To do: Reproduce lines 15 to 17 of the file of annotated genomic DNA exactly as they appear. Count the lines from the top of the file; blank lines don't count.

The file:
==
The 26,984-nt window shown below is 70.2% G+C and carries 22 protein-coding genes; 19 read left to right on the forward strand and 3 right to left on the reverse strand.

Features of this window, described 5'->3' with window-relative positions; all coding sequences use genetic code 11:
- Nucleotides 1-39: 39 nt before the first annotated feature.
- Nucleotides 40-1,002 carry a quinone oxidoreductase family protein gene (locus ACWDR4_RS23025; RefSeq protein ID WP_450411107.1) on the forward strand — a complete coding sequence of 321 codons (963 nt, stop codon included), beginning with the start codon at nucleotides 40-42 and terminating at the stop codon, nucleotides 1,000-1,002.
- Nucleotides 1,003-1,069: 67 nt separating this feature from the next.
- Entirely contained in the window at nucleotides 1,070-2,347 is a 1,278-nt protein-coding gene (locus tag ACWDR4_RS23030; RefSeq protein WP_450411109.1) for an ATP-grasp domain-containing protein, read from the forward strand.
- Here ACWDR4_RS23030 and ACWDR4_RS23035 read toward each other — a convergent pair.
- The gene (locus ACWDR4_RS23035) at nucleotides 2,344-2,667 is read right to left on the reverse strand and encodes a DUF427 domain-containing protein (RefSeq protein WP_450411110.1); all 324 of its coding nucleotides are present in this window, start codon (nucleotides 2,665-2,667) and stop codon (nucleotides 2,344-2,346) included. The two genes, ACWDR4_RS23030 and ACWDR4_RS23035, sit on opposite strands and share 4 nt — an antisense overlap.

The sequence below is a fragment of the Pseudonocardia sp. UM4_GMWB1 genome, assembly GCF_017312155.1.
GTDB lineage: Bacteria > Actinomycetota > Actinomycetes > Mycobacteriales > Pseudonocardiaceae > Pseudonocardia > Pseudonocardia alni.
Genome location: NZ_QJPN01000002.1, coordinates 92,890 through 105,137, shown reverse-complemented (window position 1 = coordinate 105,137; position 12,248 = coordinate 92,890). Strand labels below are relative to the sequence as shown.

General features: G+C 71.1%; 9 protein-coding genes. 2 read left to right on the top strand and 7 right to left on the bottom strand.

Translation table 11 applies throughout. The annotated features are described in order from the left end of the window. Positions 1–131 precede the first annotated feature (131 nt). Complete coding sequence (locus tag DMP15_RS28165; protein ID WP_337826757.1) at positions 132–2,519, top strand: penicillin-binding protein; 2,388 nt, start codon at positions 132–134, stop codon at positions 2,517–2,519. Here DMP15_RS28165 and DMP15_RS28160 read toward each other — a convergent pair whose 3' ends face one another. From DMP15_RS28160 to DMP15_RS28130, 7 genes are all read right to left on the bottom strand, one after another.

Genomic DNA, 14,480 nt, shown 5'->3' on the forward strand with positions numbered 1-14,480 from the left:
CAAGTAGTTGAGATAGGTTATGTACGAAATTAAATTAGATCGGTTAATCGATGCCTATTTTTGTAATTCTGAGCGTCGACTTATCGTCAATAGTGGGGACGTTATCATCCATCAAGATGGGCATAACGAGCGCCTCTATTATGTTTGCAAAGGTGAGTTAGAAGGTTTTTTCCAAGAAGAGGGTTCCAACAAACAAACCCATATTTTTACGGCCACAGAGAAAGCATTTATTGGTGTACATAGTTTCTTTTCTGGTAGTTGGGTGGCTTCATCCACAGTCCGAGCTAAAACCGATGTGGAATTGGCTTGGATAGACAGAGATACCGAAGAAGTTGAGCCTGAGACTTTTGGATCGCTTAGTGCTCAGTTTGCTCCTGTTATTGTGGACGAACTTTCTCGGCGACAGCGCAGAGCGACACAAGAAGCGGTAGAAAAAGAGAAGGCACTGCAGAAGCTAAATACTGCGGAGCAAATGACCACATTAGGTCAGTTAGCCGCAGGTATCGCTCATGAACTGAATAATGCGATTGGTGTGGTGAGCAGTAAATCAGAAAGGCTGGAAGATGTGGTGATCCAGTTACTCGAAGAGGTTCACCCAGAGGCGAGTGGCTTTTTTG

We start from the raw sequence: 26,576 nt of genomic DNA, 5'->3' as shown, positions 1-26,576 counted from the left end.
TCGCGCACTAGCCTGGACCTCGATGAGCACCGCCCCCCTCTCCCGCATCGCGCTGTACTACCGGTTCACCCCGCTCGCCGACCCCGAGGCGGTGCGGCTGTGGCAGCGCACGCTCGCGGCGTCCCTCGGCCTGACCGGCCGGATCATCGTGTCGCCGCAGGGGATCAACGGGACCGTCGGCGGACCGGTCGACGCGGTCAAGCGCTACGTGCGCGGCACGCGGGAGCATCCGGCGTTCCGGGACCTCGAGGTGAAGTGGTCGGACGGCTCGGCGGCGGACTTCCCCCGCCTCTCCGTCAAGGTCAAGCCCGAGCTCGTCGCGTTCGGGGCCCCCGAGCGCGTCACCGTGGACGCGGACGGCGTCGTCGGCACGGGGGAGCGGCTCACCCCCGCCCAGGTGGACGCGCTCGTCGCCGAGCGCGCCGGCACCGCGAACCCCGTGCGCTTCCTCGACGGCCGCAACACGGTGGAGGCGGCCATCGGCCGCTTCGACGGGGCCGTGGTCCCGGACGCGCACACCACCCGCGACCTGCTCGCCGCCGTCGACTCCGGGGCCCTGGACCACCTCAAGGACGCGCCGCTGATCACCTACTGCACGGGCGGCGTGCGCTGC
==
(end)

CAAGTAGTTGAGATAGGTTATGTACGAAATTAAATTAGATCGGTTAATCGATGCCTATTTTTGTAATTCTGAGCGTCGACTTATCGTCAATAGTGGGGACGTTATCATCCATCAAGATGGGCATAACGAGCGCCTCTATTATGTTTGCAAAGGTGAGTTAGAAGGTTTTTTCCAAGAAGAGGGTTCCAACAAACAAACCCATATTTTTACGGCCACAGAGAAAGCATTTATTGGTGTACATAGTTTCTTTTCTGGTAGTTGGGTGGCTTCATCCACAGTCCGAGCTAAAACCGATGTGGAATTGGCTTGGATAGACAGAGATACCGAAGAAGTTGAGCCTGAGACTTTTGGATCGCTTAGTGCTCAGTTTGCTCCTGTTATTGTGGACGAACTTTCTCGGCGACAGCGCAGAGCGACACAAGAAGCGGTAGAAAAAGAGAAGGCACTGCAGAAGCTAAATACTGCGGAGCAAATGACCACATTAGGTCAGTTAGCCGCAGGTATCGCTCATGAACTGAATAATGCGATTGGTGTGGTGAGCAGTAAATCAGAAAGGCTGGAAGATGTGGTGATCCAGTTACTCGAAGAGGTTCACCCAGAGGCGAGTGGCTTTTTTG

We start from the raw sequence: 26,576 nt of genomic DNA, 5'->3' as shown, positions 1-26,576 counted from the left end.
TCGCGCACTAGCCTGGACCTCGATGAGCACCGCCCCCCTCTCCCGCATCGCGCTGTACTACCGGTTCACCCCGCTCGCCGACCCCGAGGCGGTGCGGCTGTGGCAGCGCACGCTCGCGGCGTCCCTCGGCCTGACCGGCCGGATCATCGTGTCGCCGCAGGGGATCAACGGGACCGTCGGCGGACCGGTCGACGCGGTCAAGCGCTACGTGCGCGGCACGCGGGAGCATCCGGCGTTCCGGGACCTCGAGGTGAAGTGGTCGGACGGCTCGGCGGCGGACTTCCCCCGCCTCTCCGTCAAGGTCAAGCCCGAGCTCGTCGCGTTCGGGGCCCCCGAGCGCGTCACCGTGGACGCGGACGGCGTCGTCGGCACGGGGGAGCGGCTCACCCCCGCCCAGGTGGACGCGCTCGTCGCCGAGCGCGCCGGCACCGCGAACCCCGTGCGCTTCCTCGACGGCCGCAACACGGTGGAGGCGGCCATCGGCCGCTTCGACGGGGCCGTGGTCCCGGACGCGCACACCACCCGCGACCTGCTCGCCGCCGTCGACTCCGGGGCCCTGGACCACCTCAAGGACGCGCCGCTGATCACCTACTGCACGGGCGGCGTGCGCTGC